We study the bias introduced in Differentially-Private Stochastic Gradient Descent (DP-SGD) with clipped or normalized per-sample gradient. As one of the most popular but artificial operations to ensure bounded sensitivity, gradient clipping enables composite privacy analysis of many iterative optimization methods without additional assumptions on either learning models or input data. Despite its wide applicability, gradient clipping also presents theoretical challenges in systematically instructing improvement of privacy or utility. In general, without an assumption on globally-bounded gradient, classic convergence analyses do not apply to clipped gradient descent. Further, given limited understanding of the utility loss, many existing improvements to DP-SGD are heuristic, especially in the applications of private deep learning.In this paper, we provide meaningful theoretical analysis validated by thorough empirical results of DP-SGD. We point out that the bias caused by gradient clipping is underestimated in previous works. For generic non-convex optimization via DP-SGD, we show one key factor contributing to the bias is the sampling noise of stochastic gradient to be clipped. Accordingly, we use the developed theory to build a series of improvements for sampling noise reduction from various perspectives. From an optimization angle, we study variance reduction techniques and propose inner-outer momentum. At the learning model (neural network) level, we propose several tricks to enhance network internal normalization and BatchClipping to carefully clip the gradient of a batch of samples. For data preprocessing, we provide theoretical justification of recently proposed improvements via data normalization and (self-)augmentation.Putting these systematic improvements together, private deep learning via DP-SGD can be significantly strengthened in many tasks. For example, in computer vision applications, with an (ϵ = 8, δ = 10 −5 ) DP guarantee, we successfully train Re...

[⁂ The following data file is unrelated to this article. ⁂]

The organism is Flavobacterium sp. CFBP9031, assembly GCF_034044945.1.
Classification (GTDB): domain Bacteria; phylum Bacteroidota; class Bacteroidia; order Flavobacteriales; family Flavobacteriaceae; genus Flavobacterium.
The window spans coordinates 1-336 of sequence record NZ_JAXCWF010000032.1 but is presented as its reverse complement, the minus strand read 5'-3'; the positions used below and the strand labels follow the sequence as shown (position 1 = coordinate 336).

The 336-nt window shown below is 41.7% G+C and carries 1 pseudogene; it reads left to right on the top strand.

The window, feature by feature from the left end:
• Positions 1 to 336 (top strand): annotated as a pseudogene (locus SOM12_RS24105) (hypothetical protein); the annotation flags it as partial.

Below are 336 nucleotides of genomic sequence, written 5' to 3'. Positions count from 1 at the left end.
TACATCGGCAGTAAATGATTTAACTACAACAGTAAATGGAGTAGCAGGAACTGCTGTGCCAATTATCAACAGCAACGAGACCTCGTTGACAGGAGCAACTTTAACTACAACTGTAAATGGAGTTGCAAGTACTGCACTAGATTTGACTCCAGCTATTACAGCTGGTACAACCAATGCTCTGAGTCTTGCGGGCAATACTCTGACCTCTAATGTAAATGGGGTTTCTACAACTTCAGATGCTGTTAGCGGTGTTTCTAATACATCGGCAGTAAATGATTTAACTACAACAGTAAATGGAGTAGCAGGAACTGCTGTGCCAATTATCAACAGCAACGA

Bibliographical noteKAUST Repository Item: Exported on 2023-07-24
Acknowledged KAUST grant number(s): BAS/1/1689-01-01, FCC/1/1976-49-01, REI/1/4811-10-01, RGC/3/4816-01-01, URF/1/4663-01-01
Acknowledgements: We would like to thank Jun Wan for very helpful discussion and for reading several drafts of this paper. We also thank the anonymous reviewers for their constructive feedback. Hanshen Xiao was supported in part by DSTA, Singapore, and a MathWorks fellowship. Di Wang and Zihang Xiang were supported by BAS/1/1689-01-01, URF/1/4663-01-01, FCC/1/1976-49-01, RGC/3/4816-01-01, and REI/1/4811-10-01 of King Abdullah University of Science and Technology (KAUST) and KAUSTSDAIA Center of Excellence in Data Science and Artificial Intelligence.